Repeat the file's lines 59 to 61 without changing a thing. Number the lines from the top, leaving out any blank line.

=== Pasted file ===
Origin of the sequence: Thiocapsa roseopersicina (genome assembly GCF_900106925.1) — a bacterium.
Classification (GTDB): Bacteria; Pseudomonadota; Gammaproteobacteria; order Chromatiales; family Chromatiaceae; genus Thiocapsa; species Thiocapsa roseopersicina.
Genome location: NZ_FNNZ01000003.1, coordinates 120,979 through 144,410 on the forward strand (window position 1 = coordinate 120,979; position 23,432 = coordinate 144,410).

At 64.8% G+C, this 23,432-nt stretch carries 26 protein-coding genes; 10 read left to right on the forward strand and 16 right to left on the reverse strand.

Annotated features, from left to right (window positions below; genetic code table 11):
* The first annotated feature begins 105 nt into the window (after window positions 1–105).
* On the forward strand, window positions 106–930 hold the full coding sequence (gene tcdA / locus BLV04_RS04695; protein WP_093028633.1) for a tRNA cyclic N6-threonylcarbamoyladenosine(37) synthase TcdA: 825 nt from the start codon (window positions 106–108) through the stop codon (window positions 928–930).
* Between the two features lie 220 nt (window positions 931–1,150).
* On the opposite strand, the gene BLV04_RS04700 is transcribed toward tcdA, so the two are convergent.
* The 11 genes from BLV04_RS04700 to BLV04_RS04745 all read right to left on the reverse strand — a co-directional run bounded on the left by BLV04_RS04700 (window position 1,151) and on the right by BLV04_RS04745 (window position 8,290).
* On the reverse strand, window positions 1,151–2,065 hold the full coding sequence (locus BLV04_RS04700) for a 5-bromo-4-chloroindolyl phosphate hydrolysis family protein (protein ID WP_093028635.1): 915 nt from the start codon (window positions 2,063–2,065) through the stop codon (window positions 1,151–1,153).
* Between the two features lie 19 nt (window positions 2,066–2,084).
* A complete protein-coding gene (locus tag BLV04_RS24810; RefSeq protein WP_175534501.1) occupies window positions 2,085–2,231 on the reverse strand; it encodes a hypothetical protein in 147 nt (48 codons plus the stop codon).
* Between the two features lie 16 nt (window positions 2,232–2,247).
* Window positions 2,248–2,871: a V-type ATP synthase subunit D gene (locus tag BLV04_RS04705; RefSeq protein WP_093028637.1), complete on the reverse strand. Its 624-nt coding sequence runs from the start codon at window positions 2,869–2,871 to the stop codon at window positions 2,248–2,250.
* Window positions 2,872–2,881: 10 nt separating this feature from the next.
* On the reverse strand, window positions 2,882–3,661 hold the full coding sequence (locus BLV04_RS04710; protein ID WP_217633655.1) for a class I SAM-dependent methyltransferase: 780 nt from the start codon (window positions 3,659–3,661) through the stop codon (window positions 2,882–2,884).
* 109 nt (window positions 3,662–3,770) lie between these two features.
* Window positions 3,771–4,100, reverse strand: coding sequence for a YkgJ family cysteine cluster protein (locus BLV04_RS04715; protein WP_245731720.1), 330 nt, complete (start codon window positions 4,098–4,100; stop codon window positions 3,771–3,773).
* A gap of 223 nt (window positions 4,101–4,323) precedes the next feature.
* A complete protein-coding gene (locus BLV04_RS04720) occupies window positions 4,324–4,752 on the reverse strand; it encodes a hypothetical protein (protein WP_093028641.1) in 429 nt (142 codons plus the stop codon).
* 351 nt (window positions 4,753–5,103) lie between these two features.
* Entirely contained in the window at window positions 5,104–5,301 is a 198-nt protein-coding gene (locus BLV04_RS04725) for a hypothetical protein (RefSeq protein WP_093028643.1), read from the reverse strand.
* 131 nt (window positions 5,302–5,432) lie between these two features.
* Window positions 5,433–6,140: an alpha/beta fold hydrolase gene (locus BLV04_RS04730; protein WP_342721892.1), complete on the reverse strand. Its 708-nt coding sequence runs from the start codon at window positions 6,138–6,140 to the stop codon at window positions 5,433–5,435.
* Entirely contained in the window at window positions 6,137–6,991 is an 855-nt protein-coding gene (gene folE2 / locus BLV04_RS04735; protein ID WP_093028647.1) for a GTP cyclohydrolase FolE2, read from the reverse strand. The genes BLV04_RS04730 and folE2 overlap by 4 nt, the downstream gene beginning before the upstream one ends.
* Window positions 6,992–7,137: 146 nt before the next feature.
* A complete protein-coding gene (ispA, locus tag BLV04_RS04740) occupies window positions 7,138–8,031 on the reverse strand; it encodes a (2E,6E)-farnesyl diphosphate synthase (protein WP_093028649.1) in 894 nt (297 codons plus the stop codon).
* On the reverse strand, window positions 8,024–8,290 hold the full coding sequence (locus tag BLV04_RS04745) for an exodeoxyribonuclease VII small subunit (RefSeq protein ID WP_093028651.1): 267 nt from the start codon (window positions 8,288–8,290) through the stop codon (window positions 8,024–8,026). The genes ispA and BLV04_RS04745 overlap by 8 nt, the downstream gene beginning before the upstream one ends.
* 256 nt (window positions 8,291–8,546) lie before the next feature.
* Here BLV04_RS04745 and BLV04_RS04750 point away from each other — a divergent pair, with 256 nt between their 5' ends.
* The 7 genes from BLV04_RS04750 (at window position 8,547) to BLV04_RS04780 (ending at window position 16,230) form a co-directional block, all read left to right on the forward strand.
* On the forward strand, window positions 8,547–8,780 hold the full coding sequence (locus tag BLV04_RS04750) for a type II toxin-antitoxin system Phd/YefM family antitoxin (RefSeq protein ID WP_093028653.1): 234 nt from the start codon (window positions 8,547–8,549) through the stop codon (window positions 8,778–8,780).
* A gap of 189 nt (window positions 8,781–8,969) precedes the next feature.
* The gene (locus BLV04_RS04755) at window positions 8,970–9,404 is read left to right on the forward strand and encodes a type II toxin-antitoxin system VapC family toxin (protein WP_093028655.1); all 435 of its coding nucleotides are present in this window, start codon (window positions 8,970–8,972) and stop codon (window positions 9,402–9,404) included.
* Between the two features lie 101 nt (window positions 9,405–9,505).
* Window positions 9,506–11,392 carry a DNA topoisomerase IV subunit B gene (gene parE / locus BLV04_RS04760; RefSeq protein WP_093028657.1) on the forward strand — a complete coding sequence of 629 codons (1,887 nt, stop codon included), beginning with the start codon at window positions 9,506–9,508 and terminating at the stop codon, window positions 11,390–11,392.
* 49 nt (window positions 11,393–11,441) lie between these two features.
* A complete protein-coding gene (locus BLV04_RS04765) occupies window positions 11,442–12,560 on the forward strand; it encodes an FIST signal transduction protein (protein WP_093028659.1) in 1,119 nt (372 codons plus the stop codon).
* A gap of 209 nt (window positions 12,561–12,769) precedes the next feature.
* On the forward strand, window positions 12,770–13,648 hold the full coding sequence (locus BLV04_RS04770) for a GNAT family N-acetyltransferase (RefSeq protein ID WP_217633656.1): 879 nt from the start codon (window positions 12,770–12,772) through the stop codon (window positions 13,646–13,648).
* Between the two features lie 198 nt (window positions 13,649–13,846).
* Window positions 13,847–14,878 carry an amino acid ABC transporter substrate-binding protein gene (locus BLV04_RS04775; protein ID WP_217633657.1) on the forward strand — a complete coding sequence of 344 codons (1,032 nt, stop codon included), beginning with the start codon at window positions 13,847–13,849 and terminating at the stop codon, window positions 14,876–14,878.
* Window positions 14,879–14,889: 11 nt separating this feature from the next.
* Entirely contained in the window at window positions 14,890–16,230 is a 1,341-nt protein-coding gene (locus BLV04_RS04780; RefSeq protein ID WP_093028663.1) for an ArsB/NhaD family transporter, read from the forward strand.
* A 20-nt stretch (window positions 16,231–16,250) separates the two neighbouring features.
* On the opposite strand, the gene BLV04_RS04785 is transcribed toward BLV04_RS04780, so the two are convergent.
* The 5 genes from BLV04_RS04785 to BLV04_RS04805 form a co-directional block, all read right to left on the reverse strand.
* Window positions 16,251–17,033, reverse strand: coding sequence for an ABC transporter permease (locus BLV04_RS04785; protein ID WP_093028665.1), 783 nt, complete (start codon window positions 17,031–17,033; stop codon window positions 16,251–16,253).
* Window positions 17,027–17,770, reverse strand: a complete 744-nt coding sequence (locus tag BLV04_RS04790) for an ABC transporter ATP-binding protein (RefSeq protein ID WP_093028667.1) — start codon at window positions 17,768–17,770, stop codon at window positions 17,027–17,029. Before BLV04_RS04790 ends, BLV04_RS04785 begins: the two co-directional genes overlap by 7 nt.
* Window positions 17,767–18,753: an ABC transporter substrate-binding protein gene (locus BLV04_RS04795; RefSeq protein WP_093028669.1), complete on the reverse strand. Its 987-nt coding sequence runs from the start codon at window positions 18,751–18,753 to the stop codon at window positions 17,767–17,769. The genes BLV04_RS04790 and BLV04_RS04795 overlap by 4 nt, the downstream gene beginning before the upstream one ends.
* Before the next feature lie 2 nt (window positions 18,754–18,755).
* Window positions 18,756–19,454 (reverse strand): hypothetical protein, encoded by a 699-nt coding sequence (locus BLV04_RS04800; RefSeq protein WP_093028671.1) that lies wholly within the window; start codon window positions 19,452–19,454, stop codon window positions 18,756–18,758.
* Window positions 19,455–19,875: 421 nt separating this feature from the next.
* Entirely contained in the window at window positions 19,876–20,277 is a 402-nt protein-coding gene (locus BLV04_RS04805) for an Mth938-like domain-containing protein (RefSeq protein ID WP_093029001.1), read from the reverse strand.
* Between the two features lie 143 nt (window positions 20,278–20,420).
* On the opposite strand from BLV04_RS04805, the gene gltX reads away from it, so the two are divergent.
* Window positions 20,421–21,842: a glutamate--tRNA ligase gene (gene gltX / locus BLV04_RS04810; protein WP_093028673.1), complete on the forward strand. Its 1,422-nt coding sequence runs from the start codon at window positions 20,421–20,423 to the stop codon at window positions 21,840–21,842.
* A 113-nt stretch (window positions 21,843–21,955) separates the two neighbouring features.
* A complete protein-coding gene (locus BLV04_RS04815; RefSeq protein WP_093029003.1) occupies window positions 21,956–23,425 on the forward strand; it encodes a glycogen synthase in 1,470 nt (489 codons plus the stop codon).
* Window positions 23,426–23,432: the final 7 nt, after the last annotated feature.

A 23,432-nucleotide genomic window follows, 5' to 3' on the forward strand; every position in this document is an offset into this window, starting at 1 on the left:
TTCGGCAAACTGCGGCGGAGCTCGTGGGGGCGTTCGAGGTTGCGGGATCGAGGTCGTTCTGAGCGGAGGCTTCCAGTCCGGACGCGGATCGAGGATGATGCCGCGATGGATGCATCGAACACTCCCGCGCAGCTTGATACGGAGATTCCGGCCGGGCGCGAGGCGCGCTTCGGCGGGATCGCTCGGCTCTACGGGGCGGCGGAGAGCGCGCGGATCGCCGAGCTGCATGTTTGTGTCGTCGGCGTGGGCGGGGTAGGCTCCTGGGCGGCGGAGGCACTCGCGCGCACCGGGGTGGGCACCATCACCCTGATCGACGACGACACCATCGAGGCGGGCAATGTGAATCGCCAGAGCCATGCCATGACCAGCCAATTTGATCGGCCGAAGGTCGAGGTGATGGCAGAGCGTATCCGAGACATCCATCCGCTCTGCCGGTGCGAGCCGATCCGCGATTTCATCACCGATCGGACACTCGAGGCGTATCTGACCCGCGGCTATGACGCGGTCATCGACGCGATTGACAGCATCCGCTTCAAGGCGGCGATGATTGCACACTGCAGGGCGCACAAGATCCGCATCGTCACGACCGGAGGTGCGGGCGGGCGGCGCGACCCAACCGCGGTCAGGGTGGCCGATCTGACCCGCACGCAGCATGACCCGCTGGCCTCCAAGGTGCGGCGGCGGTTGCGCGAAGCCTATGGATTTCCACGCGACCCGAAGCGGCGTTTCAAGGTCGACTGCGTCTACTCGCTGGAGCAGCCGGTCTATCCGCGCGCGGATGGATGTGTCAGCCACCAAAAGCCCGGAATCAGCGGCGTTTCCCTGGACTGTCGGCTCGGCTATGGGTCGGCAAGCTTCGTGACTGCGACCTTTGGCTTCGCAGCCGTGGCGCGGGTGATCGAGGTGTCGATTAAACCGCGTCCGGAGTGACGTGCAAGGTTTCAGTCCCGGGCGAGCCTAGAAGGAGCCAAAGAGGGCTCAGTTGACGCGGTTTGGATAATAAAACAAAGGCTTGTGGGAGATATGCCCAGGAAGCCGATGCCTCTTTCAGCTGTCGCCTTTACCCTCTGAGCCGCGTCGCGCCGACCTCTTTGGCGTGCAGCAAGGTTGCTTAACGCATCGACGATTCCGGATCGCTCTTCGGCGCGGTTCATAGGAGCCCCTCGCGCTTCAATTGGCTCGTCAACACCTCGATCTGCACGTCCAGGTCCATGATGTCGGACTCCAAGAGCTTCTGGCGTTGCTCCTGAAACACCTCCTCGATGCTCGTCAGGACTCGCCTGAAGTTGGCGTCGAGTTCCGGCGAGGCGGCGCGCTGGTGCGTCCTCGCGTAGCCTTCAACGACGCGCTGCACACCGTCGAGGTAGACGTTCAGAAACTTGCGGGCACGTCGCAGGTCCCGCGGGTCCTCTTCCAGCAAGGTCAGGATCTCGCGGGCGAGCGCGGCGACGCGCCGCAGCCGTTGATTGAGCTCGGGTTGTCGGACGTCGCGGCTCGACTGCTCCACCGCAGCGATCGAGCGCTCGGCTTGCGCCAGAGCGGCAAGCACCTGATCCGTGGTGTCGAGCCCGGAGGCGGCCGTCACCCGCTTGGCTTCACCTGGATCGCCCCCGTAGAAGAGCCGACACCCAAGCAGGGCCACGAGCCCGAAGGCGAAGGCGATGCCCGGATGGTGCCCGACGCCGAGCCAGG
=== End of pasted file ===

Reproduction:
* A 113-nt stretch (window positions 21,843–21,955) separates the two neighbouring features.
* A complete protein-coding gene (locus BLV04_RS04815; RefSeq protein WP_093029003.1) occupies window positions 21,956–23,425 on the forward strand; it encodes a glycogen synthase in 1,470 nt (489 codons plus the stop codon).
* Window positions 23,426–23,432: the final 7 nt, after the last annotated feature.